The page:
|At one point it seemed that the New York Department of Environmental Conservation|
was protecting Bigfoot, now it is shattered
In October 2012 we posted an article titled, "NY Dept of Environmental Conservation: Do Not Harm Bigfoot", in that article we announced how the New York Department of Environmental Conservation (NY DEC) used loose language to "protect" Bigfoot. Essentially shielding any harm to Bigfoot in New York State. Apparently that loose language was too loose for Peter Wiemer of the Chautauqua Lake Bigfoot Expo.
This forced NY DEC's hand, they gave Mr. Wiemer explicit language, although not in the direction he requested. In the response dated November 6th, 2012 by Chief Wildlife Biologist, Gordon R. Batcheller, stated, “This mythical animal does not exist in nature or otherwise... However, the simple truth of the matter is that there is no such animal anywhere in the World. I am sorry to disappoint you. However, no program or action in relation to mythical animals is warranted”.
So now we have gone from NY DEC using loose language to, perhaps, protect Bigfoot, to using explicit language to marginalize Bigfoot. See visual aide below.
|From this to that|
If you want to read the reply letter from the NY DEC calling Bigfoot a myth, it is directly below.
Dear Mr. Weimer,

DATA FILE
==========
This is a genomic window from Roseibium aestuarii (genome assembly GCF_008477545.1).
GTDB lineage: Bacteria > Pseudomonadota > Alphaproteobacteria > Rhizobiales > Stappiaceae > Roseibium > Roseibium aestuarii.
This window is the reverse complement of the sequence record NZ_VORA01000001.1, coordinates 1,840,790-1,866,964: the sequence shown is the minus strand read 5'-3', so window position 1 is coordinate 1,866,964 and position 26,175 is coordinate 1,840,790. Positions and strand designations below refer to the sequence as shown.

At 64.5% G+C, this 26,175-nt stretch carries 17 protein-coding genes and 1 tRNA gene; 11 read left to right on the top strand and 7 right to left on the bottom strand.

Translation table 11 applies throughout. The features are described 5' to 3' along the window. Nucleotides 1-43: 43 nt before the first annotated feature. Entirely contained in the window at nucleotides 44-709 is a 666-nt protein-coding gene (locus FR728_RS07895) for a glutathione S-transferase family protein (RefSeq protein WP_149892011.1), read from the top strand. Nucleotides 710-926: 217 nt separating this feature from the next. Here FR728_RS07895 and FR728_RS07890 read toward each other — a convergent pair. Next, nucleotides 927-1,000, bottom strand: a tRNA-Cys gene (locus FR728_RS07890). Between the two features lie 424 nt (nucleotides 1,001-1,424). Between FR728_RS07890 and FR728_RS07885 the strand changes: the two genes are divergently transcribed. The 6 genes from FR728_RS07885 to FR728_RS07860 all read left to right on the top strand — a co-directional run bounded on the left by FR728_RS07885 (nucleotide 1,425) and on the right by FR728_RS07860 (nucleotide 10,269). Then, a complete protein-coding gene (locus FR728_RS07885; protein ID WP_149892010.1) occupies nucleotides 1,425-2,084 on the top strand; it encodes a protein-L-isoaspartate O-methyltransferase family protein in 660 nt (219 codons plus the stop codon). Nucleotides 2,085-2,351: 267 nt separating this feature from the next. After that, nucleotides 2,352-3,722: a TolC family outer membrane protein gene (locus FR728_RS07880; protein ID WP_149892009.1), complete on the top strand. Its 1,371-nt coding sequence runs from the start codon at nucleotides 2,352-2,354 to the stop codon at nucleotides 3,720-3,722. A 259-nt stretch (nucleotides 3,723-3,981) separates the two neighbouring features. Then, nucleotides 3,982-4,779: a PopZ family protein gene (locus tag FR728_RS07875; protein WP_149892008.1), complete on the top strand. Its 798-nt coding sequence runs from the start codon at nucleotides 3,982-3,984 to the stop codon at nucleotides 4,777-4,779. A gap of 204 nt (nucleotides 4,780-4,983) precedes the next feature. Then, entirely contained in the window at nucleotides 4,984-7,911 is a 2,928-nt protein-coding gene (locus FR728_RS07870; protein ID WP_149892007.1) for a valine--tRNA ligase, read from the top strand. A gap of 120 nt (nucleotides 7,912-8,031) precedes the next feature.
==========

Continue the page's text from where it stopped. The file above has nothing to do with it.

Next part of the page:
Commissioner Martens asked me to reply to your letter concerning the protection of an animal known to some as “Bigfoot” or “Sasquatch.”This mythical animal does not exist in nature or otherwise. I understand, however, that some well organized hoaxes or pranks have occurred, leading some people to believe that such an animal does live.However, the simple truth of the matter is that there is no such animal anywhere in the World.I am sorry to disappoint you. However, no program or action in relation to mythical animals is warranted.On the other hand, New York State has a great richness of naturally occurring wildlife, and we work hard to ensure that these species are managed appropriately, including highly regulated hunting and trapping opportunities. We also work hard to restore and protect rare species. I wish you the best as you enjoy New York’s abundant wildlife resources.Thank you for writing us.Sincerely,Gordon R. BatchellerChief Wildlife Biologist